That Drip
Those who have been to Gothem in the summer know this drip. We get it outside on the sidewalks. A drop of rain held in stasis until just that moment? Did someone spit off of a roof above? A little drop of pee? Inside the train car these choices narrow. We know it is the air conditioner, but the questions still come up…. how long has that water been up there? Did it mix with rat pee? Is it pee? Who peed in the air conditioner?
Ear Bud Mixers
In today’s world of inexpensive devices and the need to constantly be entertained, it is no surprise that each individual plugs into their individual collection of music. Each with a unique style, rhythm, form and selection of artists. These individuals then play the music loud enough to drown out the thoughts one may have commuting as well as perhaps cover the noise from similar users and similar devices. This leads to quite an interesting smashup for those not plugged in. This could be perhaps a source of new musical forms to come as youngers are exposed to various forms and formulas all blended together. Usually it just sounds like shit and is totally distracting. I swear this one dude listened to the same song for 25 minutes. It was torture.
The Best Bums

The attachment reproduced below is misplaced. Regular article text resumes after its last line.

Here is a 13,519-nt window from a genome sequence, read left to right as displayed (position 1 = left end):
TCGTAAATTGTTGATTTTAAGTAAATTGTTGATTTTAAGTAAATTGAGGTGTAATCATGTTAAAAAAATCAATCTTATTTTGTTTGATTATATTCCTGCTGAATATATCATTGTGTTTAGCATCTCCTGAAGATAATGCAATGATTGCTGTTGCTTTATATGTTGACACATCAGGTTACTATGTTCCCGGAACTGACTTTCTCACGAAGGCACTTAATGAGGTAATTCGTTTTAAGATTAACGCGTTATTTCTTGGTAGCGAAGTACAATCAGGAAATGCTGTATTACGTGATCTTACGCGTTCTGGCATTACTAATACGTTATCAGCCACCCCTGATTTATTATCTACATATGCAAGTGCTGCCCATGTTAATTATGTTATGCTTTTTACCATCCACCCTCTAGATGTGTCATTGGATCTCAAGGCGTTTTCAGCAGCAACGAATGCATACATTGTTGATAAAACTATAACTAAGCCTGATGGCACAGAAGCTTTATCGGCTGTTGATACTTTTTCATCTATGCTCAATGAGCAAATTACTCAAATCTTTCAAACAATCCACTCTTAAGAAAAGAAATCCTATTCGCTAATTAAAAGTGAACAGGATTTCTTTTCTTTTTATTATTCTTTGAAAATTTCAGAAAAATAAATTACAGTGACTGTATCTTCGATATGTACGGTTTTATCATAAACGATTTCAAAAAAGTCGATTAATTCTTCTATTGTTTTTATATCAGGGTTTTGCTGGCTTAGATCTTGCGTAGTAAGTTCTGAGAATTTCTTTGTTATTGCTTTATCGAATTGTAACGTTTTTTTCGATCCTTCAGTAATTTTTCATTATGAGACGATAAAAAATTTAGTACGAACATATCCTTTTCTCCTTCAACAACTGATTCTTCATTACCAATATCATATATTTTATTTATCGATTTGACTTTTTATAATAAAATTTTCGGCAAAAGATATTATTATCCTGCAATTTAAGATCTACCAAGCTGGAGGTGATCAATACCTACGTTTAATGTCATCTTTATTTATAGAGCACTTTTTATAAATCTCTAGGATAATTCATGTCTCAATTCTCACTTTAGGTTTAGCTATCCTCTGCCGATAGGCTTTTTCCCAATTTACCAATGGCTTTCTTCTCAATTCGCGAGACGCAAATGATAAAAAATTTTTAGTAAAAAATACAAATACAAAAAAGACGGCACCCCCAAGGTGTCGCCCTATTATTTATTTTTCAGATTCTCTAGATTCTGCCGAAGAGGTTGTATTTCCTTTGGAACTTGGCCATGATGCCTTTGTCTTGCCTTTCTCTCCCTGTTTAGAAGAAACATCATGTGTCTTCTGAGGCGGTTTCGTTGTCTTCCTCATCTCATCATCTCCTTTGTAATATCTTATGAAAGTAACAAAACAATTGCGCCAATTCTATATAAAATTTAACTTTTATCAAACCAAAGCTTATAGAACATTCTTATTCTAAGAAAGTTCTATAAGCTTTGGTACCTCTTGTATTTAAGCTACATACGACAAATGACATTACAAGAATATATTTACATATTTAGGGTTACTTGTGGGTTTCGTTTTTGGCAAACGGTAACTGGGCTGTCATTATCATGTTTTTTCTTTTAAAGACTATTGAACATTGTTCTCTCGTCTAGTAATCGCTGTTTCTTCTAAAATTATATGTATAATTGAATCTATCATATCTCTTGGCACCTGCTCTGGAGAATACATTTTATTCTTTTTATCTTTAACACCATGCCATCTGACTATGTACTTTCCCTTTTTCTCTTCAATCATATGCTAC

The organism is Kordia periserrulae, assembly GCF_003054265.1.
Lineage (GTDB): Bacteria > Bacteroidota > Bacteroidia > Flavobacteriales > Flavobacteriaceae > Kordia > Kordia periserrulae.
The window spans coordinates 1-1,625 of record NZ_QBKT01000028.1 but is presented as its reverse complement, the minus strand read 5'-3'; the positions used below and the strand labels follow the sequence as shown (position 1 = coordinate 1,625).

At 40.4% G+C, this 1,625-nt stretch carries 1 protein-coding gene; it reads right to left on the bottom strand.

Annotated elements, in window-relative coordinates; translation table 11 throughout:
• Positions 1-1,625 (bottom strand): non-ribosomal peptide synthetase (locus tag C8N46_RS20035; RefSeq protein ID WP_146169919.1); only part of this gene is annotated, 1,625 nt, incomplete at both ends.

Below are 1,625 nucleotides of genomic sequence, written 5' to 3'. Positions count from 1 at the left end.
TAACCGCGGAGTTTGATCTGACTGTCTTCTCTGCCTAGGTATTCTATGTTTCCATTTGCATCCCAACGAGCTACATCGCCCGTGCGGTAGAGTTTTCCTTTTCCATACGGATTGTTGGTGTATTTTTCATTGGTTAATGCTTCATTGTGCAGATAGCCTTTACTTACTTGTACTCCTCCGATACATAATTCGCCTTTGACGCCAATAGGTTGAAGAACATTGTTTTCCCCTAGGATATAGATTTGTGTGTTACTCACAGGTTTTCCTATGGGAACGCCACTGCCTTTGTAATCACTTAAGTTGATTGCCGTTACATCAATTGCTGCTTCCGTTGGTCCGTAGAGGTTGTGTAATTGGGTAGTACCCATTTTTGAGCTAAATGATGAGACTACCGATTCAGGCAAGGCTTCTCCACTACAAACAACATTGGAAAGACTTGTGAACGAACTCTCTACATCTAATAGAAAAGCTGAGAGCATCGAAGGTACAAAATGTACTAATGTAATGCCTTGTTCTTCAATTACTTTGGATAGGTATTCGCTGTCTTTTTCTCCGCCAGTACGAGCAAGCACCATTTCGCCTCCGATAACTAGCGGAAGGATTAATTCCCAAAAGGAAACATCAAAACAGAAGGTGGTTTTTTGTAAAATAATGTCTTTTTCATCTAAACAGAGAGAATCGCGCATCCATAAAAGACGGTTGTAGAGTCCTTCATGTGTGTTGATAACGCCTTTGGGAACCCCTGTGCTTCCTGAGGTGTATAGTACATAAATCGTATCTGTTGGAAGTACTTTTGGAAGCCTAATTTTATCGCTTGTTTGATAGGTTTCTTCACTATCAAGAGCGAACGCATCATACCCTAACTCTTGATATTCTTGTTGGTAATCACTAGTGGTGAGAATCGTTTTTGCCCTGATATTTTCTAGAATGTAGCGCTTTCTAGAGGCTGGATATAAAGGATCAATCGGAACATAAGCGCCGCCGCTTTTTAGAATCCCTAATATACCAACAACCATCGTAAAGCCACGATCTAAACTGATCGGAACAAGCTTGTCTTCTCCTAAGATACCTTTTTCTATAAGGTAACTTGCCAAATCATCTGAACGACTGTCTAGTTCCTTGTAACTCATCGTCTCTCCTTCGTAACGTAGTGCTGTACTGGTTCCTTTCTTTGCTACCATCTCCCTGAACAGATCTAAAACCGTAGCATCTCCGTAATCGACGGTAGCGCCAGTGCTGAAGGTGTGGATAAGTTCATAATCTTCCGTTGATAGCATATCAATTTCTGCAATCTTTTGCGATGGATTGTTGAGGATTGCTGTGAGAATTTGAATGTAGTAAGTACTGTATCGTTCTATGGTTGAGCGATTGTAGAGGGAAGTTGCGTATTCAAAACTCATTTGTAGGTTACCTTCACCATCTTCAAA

It seems that the Golden Age of Bums is over. In the late 1970s and early to middle 1980s the Powers That Be decided AIDS and Crack was not interesting enough for Gothem, they had to empty the madhouses and other institutions of the mentally feeble or insane. This was an age where anything could happen. I remember the guy on Park Avenue who would just repeat “Damn Bastards” again and again in a wonderful base voice, an almost operatic performance… and most people on Park Ave are indeed bastards. Speaking of the opera, there was a man who wandered around Carnegie hall when that area was still a toilet singing opera… or more like croaking it out. There was the man dressed as Uncle Sam who sold bird callers. A man by the 57th Street Deli who played some instrument with a back up band of toy monkeys playing drums or clashing the cymbals. In later years, when I moved to Gothem, there was a trace of these characters. The Smile People woman on the L train who always reminded us that we at least had homes to go to. The musician on the F train who just played Lay Lady Lay as well as the New York Times Published Poet had yet to disintegrate into a filthy pile of papers and discarded food and still sat on a small folding chair with a small folding table in an old but distinguished gray suit. There was the Bucket Woman who stomped out a song of her own making about life on the streets. The blind accordion player who had poles with wheels on them front and back to guide him or trip others… it was difficult to tell the rationale for the design. There was also the no legs on the wheeled pallet and the guy with one arm selling free newspapers. For the most part these unique people have all vanished. I hope to better situations. They have been replaced by run-of-the-mill beggars undistinguished and forgettable as the police have cracked down on public anything, especially anything done by the poor and destitute.